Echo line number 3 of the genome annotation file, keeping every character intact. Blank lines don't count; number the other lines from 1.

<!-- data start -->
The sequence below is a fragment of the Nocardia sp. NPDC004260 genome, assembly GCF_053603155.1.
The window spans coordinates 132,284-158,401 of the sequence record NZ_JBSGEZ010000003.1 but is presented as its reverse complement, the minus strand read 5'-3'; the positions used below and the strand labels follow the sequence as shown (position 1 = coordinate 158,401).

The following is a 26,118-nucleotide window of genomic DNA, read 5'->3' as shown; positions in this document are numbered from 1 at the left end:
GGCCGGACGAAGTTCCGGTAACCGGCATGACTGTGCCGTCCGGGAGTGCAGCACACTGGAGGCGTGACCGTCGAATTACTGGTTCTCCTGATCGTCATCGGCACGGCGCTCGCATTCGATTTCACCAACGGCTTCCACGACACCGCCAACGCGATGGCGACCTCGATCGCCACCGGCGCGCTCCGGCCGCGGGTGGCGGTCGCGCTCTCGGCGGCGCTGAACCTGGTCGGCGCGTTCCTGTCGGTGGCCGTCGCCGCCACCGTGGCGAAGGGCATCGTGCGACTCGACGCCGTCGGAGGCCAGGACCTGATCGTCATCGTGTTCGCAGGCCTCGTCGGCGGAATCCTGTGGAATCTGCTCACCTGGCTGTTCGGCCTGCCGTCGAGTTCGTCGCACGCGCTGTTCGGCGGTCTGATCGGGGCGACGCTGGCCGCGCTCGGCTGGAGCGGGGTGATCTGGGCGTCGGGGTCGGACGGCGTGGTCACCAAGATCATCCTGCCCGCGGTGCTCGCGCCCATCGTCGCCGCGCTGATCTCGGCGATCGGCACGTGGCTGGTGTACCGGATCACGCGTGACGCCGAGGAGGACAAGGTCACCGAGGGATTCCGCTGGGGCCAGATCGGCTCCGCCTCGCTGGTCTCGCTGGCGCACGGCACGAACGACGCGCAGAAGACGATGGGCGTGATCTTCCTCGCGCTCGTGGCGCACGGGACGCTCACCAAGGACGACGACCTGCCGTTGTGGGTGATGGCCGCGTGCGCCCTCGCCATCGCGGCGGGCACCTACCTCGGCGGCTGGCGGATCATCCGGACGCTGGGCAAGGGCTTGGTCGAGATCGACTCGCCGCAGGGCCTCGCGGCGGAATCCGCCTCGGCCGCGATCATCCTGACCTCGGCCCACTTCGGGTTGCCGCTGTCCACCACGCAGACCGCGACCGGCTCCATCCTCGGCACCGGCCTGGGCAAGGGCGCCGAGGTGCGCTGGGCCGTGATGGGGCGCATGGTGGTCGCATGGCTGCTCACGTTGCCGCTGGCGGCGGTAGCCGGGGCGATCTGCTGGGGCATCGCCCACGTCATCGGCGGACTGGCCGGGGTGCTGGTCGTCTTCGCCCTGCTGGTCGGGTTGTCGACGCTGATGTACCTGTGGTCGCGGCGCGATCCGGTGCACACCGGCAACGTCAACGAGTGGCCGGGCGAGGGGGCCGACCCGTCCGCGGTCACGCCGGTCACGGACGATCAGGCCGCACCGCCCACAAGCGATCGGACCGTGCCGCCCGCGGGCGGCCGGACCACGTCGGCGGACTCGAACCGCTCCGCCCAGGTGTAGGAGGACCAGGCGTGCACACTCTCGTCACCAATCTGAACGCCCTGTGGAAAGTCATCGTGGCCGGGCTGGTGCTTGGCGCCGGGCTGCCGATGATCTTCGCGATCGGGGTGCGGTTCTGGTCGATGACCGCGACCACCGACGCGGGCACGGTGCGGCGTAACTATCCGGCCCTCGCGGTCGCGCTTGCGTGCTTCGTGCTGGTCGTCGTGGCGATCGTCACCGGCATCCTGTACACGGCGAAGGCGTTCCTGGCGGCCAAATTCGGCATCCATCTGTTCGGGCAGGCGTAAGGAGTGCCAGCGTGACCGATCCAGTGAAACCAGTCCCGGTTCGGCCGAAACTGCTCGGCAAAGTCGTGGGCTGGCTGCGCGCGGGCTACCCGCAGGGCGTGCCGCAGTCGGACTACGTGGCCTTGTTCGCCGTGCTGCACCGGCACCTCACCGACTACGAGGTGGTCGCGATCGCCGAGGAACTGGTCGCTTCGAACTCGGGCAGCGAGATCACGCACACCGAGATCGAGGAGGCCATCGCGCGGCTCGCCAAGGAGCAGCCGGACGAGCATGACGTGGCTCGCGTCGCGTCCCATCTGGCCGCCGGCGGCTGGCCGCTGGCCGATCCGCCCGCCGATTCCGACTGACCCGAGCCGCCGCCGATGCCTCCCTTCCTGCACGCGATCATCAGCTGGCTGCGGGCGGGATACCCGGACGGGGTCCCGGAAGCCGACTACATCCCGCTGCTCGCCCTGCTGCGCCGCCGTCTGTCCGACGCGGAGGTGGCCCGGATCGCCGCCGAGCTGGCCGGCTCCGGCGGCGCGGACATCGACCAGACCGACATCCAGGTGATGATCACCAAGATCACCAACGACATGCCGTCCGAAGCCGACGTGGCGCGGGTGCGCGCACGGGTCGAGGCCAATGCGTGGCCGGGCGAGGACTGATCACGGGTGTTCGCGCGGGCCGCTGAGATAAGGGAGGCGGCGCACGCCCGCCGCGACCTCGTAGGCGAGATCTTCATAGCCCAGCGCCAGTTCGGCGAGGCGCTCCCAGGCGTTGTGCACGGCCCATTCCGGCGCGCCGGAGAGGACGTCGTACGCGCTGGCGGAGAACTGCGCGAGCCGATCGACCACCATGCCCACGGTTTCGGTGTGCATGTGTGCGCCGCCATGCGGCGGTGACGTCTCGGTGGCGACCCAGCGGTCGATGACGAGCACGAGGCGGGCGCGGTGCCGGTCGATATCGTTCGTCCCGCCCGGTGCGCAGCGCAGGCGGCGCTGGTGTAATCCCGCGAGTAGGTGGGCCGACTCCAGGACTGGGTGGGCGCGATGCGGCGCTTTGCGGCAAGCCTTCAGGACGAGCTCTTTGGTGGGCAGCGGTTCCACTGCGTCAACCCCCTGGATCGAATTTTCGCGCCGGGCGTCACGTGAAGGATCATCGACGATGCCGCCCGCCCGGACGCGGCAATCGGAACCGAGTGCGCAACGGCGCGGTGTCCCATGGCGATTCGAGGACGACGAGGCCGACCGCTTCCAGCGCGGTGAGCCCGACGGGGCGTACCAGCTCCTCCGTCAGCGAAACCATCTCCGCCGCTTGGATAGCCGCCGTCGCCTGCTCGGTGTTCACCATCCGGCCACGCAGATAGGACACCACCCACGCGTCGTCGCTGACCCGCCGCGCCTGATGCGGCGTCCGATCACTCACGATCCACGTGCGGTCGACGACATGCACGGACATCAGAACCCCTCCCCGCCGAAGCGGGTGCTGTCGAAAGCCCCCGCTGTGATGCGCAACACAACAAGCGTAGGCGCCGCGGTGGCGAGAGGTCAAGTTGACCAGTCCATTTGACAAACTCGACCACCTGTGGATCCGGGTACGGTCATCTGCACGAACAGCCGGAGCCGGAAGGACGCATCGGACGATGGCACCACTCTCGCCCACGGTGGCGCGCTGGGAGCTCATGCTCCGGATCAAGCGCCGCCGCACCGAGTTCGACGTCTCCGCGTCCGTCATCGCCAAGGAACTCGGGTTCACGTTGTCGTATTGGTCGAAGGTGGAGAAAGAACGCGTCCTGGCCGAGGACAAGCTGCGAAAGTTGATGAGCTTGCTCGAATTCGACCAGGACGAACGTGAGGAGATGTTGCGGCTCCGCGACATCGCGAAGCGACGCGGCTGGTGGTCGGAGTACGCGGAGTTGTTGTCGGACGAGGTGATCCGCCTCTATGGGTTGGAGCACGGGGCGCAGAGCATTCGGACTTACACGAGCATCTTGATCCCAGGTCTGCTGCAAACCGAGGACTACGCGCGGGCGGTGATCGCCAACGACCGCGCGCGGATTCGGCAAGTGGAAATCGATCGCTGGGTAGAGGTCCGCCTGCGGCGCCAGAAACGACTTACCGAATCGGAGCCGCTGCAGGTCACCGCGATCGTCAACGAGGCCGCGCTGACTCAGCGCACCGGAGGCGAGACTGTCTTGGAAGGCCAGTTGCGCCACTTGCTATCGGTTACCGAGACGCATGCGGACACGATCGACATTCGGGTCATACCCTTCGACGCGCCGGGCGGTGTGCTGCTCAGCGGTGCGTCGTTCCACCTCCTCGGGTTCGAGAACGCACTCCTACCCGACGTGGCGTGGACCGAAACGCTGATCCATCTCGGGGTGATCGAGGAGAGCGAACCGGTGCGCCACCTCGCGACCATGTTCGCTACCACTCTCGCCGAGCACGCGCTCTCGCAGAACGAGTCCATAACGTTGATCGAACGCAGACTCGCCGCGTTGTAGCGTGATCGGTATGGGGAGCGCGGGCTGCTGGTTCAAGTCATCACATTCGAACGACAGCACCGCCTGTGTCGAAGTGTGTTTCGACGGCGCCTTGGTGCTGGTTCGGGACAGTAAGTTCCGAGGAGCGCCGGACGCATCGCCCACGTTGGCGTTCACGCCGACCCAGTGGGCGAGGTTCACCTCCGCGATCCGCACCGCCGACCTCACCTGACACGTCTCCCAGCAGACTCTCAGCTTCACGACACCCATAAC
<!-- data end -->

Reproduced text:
The following is a 26,118-nucleotide window of genomic DNA, read 5'->3' as shown; positions in this document are numbered from 1 at the left end: